Arnie WeissmannAirlines, simultaneously a part of and apart from the travel industry, will in 2014 again have the biggest impact on the way people travel, how much they spend and why travel professionals get headaches.

Going into the new year, it's important to remind ourselves of a few things about airlines. First, they do not, as most Travel Weekly readers do, regard themselves as being primarily part of the travel and tourism industry. In a Venn diagram, they would overlap with tourism but also, among other industry verticals, shipping and cargo, aerospace, retailing, food service and even commercial real estate (when they control airport terminal concessions).

And the look of those diagrams is becoming increasingly dissimilar from one airline to the next. After its purchase of a refinery, for instance, Delta's overlap with the energy industry would appear disproportionately large compared to, say, its bigger competitor, United.

Viewed in all their complexity, it's easier to understand why airlines appear to be the travel industry's least loyal component. Although other industry segments -- cruise, tour, car rental, retail -- view their challenges and opportunities as unique, no one else has quite as many moving parts.

Airline behavior might top a travel industry executive's list of "circumstances beyond my control," but talk to an airline industry executive, and he (yes, always he, never she) will rattle off a long list of factors, from the price of oil to government regulation to weather, whose impact they hope to mitigate but ultimately cannot fully predict or control.

Of course, no one's throwing a pity party for U.S. airline executives. They have certainly benefited from consolidation, which has, ironically, both simplified their lives and enabled them to diversify their businesses in ways that have added profitability.

Having demonstrated their ability to maintain capacity discipline, they are concurrently maintaining their obsession with cost control and focusing on adding new revenue streams and creative ways to package them. At long last, they have an opportunity to break from commoditization and concentrate on differentiating service.

So how will all this affect passengers and industry professionals in 2014? I spoke with a few people over the holidays who had some opinions, and I have a few of my own.

Peter Vlitas, senior vice president of airline sales and marketing for Protravel International, is keeping his eye on two developments. In the U.S., he's watching the American-US Airways merger and its likely impact on the domestic market. On the international front, he's following what he's characterizing as the "stealth" growth of Etihad, Abu Dhabi's state carrier.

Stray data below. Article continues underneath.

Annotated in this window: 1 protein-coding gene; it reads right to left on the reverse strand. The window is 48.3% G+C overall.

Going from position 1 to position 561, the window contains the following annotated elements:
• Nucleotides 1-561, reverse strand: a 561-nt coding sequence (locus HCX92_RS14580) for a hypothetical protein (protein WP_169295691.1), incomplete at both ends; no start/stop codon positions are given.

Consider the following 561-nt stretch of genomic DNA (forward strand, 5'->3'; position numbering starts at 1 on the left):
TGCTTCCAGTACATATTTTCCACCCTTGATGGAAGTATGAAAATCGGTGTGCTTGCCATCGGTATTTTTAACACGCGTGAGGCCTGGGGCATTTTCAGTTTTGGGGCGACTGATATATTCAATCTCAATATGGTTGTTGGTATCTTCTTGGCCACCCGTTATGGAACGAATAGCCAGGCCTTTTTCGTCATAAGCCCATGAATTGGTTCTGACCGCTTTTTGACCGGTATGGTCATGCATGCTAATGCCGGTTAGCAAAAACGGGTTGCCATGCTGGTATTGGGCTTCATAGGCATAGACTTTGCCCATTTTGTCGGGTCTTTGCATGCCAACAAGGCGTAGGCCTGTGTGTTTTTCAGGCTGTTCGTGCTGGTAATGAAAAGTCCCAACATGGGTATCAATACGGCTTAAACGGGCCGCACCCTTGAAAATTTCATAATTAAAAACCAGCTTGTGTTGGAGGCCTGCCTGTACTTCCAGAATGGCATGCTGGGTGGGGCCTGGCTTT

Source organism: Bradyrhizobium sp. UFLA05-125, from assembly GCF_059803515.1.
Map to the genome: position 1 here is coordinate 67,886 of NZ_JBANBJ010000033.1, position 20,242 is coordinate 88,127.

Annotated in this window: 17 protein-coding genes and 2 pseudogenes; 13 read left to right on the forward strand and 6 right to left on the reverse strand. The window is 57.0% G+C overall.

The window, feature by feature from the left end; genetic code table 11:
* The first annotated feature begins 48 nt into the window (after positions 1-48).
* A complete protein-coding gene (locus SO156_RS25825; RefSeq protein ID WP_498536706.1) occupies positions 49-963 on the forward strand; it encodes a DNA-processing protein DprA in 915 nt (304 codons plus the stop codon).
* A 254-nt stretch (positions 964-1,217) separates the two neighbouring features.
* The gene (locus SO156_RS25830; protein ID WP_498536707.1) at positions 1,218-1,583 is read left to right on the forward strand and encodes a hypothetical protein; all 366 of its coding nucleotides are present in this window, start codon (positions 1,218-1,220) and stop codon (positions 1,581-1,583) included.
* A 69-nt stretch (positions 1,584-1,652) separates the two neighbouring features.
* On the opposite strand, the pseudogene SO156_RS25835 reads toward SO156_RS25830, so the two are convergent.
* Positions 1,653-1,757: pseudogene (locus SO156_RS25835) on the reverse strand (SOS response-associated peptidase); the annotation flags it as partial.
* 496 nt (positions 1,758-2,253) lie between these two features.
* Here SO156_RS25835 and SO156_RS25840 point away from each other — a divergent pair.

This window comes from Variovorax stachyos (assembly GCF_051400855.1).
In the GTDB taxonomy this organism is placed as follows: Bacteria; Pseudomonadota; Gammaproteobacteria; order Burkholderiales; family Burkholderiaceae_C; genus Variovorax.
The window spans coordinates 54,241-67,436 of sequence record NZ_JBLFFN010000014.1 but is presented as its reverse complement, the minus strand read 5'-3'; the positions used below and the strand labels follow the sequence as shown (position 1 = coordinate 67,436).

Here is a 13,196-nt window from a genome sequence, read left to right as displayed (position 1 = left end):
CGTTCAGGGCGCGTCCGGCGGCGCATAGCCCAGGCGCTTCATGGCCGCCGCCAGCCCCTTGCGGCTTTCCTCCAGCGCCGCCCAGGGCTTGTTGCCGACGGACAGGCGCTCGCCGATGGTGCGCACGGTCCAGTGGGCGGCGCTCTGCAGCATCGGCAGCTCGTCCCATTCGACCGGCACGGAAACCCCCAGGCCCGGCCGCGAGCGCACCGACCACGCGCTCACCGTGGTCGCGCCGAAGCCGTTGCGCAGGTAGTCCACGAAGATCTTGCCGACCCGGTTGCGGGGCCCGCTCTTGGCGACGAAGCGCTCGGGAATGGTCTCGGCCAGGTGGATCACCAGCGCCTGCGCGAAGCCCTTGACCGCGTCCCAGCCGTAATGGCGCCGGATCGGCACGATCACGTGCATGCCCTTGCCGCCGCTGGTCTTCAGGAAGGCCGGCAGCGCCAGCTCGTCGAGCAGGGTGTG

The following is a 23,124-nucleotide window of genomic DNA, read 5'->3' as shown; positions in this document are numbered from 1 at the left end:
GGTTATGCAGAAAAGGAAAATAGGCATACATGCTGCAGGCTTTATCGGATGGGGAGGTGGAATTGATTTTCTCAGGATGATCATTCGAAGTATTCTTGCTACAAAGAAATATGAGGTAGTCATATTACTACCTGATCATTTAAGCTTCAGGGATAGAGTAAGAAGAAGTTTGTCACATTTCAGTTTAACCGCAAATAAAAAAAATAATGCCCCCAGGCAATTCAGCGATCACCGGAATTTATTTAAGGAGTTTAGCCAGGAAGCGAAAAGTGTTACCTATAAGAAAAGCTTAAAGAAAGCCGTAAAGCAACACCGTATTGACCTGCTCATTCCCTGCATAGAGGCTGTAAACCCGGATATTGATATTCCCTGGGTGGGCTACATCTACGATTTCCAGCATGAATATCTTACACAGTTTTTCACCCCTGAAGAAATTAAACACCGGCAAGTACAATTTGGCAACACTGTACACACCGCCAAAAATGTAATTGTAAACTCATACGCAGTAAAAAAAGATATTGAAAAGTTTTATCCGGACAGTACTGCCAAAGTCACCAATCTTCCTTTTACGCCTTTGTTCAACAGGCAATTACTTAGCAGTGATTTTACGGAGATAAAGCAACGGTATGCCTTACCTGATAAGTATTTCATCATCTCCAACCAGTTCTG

To Vlitas and others, Etihad represents the next evolutionary step following alliances: carriers taking equity stakes in other carriers. Etihad calls it an "equity alliance," and owns, or has announced its intention to buy (pending regulatory approval), pieces of Virgin Australia, Jet Airways, AirBerlin, Aer Lingus, Air Serbia, Air Seychelles and Darwin Airline.

Significantly, Darwin, a Swiss carrier, is being renamed "Etihad Regional," a brand ripe for expansion.

Similarly, Delta has taken equity stakes in Virgin Atlantic, Aeromexico and Gol.

How might the AA-US Airways merger impact travelers? Peter Greenberg, CBS News travel editor and host of PBS' "The Travel Detective," has some very specific thoughts.

"The biggest travel story of 2014 will be the reduction or outright disappearance of air service to many small and midsize U.S. cities and former airline hubs, as well as a rise in airfares across the board in the U.S.," he said.

The trend started in Cincinnati and St. Louis in 2012, he noted, followed by Memphis losing a substantial number of flights in 2013. This year, he believes it will spread to Milwaukee, Phoenix and Pittsburgh as well as smaller cities like Jackson, Miss., and Albany, N.Y.

But he also sees a fast-rising alternative: intercity bus lines. "On trips under 400 miles, it's a logistically and economically viable alternative," he said. "And if this airline trend continues, in some cities it might be the only alternative."

I'm watching another aspect of consolidation that could come into play and provide headaches for consumers and travel professionals alike: integration snafus resulting from the AA-US Air merger. Doug Parker, until recently the CEO of the fifth-largest airline in the U.S., is now overseeing the creation of what will be the largest airline in the world.

His approach, however, gives me hope that he will avoid missteps he took when integrating America West and US Airways as well as what has become a publicly painful process over at United following its marriage to Continental. United's strategy seemed logical: review operations at both carriers, and adopt "best practices," to create a carrier superior to either.

The unintended consequence, however, was a culture of shared pain, with large numbers of employees resenting change that often seemed arbitrary.

Parker has decided to simply maintain the American way. Yes, former US Airways employees may feel that's unfair, but for a significant majority of his employees, there will be no impact on morale.

And, as many United flyers will tell you, customers tend to notice unhappy airline employees.

Email Arnie Weissmann at [email protected] and follow him on Twitter.

Correction: Delta has a stake in Virgin Atlantic. A previous version erroneously said Delta has a stake in Virgin America.


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